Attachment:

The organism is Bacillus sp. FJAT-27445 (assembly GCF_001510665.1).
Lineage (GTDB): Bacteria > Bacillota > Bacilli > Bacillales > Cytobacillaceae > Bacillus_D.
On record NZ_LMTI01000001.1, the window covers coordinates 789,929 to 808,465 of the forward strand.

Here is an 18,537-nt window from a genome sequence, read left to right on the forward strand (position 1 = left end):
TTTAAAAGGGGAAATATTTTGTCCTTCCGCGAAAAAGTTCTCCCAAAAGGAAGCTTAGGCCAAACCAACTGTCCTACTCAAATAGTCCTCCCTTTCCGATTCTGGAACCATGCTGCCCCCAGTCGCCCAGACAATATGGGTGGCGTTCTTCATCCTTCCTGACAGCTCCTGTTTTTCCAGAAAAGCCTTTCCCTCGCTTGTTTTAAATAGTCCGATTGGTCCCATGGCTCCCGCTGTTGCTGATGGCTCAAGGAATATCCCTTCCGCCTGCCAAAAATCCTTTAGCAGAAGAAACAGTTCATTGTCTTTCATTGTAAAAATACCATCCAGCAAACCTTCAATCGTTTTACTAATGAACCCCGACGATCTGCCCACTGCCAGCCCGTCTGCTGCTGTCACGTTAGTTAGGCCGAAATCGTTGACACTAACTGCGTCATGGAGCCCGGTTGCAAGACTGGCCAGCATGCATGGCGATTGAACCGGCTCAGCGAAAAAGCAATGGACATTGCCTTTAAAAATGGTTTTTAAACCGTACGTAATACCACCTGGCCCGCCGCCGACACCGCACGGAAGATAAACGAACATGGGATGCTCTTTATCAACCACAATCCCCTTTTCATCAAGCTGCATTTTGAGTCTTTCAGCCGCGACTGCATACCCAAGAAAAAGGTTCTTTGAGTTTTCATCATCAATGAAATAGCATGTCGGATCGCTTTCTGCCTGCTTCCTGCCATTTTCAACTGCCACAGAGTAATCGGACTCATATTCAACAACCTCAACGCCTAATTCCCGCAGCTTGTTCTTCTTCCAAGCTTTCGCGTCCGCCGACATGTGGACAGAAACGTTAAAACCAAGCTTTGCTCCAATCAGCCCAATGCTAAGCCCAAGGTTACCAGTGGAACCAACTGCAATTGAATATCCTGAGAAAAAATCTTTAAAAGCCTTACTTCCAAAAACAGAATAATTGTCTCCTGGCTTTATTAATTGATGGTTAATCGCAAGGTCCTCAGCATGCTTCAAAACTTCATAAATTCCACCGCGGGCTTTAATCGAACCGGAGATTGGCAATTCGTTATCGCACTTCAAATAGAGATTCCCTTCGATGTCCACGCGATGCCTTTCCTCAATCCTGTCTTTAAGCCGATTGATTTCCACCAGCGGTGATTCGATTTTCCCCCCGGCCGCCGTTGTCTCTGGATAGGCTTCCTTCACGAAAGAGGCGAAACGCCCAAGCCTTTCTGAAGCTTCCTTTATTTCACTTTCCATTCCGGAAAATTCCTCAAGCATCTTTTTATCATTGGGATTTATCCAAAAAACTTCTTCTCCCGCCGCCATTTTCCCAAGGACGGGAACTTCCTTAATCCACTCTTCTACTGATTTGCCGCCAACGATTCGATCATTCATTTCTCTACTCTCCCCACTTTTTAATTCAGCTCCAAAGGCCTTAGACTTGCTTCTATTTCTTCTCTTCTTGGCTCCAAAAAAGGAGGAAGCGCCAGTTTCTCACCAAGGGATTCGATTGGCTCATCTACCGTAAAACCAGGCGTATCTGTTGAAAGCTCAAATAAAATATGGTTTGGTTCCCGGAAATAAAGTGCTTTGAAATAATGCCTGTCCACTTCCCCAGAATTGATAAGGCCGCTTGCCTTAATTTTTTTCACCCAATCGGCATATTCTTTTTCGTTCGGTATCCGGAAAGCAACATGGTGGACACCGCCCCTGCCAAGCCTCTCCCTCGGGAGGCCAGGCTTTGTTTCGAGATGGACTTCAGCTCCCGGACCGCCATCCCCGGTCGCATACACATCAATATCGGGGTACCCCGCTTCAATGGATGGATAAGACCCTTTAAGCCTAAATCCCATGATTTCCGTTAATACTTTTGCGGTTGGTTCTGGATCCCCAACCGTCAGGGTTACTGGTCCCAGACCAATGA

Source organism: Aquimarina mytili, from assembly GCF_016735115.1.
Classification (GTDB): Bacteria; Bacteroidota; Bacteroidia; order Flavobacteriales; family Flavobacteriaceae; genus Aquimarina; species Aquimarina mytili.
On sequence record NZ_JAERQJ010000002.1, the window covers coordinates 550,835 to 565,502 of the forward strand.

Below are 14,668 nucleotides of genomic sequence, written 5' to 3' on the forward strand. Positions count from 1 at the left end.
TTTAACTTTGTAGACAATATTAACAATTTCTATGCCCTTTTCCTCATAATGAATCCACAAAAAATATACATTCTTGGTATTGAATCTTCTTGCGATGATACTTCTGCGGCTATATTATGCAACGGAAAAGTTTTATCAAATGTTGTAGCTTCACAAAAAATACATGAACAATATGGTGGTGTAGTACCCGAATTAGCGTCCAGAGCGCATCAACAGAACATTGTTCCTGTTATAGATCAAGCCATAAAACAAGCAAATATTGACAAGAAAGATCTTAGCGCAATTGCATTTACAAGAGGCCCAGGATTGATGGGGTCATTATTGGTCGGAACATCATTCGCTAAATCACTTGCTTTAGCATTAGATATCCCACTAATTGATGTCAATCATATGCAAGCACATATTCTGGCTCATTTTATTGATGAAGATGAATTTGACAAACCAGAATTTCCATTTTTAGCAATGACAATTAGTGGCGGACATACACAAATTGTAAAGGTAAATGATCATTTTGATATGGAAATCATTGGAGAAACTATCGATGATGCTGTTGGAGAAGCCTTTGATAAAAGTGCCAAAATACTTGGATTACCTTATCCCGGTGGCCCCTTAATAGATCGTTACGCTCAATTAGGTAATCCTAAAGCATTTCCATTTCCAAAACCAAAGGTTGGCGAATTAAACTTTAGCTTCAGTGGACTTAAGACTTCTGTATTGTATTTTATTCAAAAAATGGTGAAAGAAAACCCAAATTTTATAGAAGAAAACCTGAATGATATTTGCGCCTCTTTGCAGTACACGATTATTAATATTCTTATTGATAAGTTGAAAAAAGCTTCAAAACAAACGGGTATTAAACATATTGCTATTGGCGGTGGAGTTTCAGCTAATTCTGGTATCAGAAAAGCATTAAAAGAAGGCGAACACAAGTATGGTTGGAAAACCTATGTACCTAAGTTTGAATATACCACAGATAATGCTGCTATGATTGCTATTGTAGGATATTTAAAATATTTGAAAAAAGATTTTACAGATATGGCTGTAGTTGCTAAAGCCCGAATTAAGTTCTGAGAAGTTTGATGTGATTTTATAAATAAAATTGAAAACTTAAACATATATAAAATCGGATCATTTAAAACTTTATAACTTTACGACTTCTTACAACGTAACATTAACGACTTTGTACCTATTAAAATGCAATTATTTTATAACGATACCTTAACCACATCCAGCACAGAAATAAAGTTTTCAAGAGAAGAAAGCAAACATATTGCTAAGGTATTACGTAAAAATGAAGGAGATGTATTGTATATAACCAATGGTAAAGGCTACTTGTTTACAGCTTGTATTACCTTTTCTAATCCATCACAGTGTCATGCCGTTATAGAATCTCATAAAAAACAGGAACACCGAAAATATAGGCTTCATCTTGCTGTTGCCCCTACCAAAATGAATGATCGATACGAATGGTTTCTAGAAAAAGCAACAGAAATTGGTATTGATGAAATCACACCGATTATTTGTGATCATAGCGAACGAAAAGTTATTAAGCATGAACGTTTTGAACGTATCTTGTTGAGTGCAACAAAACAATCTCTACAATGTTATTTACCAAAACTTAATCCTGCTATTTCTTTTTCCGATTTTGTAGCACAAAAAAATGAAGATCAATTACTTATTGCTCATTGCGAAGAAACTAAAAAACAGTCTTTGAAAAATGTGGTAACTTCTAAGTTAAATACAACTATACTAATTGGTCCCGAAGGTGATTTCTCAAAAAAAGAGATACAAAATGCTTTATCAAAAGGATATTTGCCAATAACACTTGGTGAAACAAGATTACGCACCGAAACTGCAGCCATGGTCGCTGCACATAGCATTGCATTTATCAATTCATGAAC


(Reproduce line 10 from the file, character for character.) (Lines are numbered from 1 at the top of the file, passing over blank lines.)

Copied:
TTTAACTTTGTAGACAATATTAACAATTTCTATGCCCTTTTCCTCATAATGAATCCACAAAAAATATACATTCTTGGTATTGAATCTTCTTGCGATGATACTTCTGCGGCTATATTATGCAACGGAAAAGTTTTATCAAATGTTGTAGCTTCACAAAAAATACATGAACAATATGGTGGTGTAGTACCCGAATTAGCGTCCAGAGCGCATCAACAGAACATTGTTCCTGTTATAGATCAAGCCATAAAACAAGCAAATATTGACAAGAAAGATCTTAGCGCAATTGCATTTACAAGAGGCCCAGGATTGATGGGGTCATTATTGGTCGGAACATCATTCGCTAAATCACTTGCTTTAGCATTAGATATCCCACTAATTGATGTCAATCATATGCAAGCACATATTCTGGCTCATTTTATTGATGAAGATGAATTTGACAAACCAGAATTTCCATTTTTAGCAATGACAATTAGTGGCGGACATACACAAATTGTAAAGGTAAATGATCATTTTGATATGGAAATCATTGGAGAAACTATCGATGATGCTGTTGGAGAAGCCTTTGATAAAAGTGCCAAAATACTTGGATTACCTTATCCCGGTGGCCCCTTAATAGATCGTTACGCTCAATTAGGTAATCCTAAAGCATTTCCATTTCCAAAACCAAAGGTTGGCGAATTAAACTTTAGCTTCAGTGGACTTAAGACTTCTGTATTGTATTTTATTCAAAAAATGGTGAAAGAAAACCCAAATTTTATAGAAGAAAACCTGAATGATATTTGCGCCTCTTTGCAGTACACGATTATTAATATTCTTATTGATAAGTTGAAAAAAGCTTCAAAACAAACGGGTATTAAACATATTGCTATTGGCGGTGGAGTTTCAGCTAATTCTGGTATCAGAAAAGCATTAAAAGAAGGCGAACACAAGTATGGTTGGAAAACCTATGTACCTAAGTTTGAATATACCACAGATAATGCTGCTATGATTGCTATTGTAGGATATTTAAAATATTTGAAAAAAGATTTTACAGATATGGCTGTAGTTGCTAAAGCCCGAATTAAGTTCTGAGAAGTTTGATGTGATTTTATAAATAAAATTGAAAACTTAAACATATATAAAATCGGATCATTTAAAACTTTATAACTTTACGACTTCTTACAACGTAACATTAACGACTTTGTACCTATTAAAATGCAATTATTTTATAACGATACCTTAACCACATCCAGCACAGAAATAAAGTTTTCAAGAGAAGAAAGCAAACATATTGCTAAGGTATTACGTAAAAATGAAGGAGATGTATTGTATATAACCAATGGTAAAGGCTACTTGTTTACAGCTTGTATTACCTTTTCTAATCCATCACAGTGTCATGCCGTTATAGAATCTCATAAAAAACAGGAACACCGAAAATATAGGCTTCATCTTGCTGTTGCCCCTACCAAAATGAATGATCGATACGAATGGTTTCTAGAAAAAGCAACAGAAATTGGTATTGATGAAATCACACCGATTATTTGTGATCATAGCGAACGAAAAGTTATTAAGCATGAACGTTTTGAACGTATCTTGTTGAGTGCAACAAAACAATCTCTACAATGTTATTTACCAAAACTTAATCCTGCTATTTCTTTTTCCGATTTTGTAGCACAAAAAAATGAAGATCAATTACTTATTGCTCATTGCGAAGAAACTAAAAAACAGTCTTTGAAAAATGTGGTAACTTCTAAGTTAAATACAACTATACTAATTGGTCCCGAAGGTGATTTCTCAAAAAAAGAGATACAAAATGCTTTATCAAAAGGATATTTGCCAATAACACTTGGTGAAACAAGATTACGCACCGAAACTGCAGCCATGGTCGCTGCACATAGCATTGCATTTATCAATTCATGAAC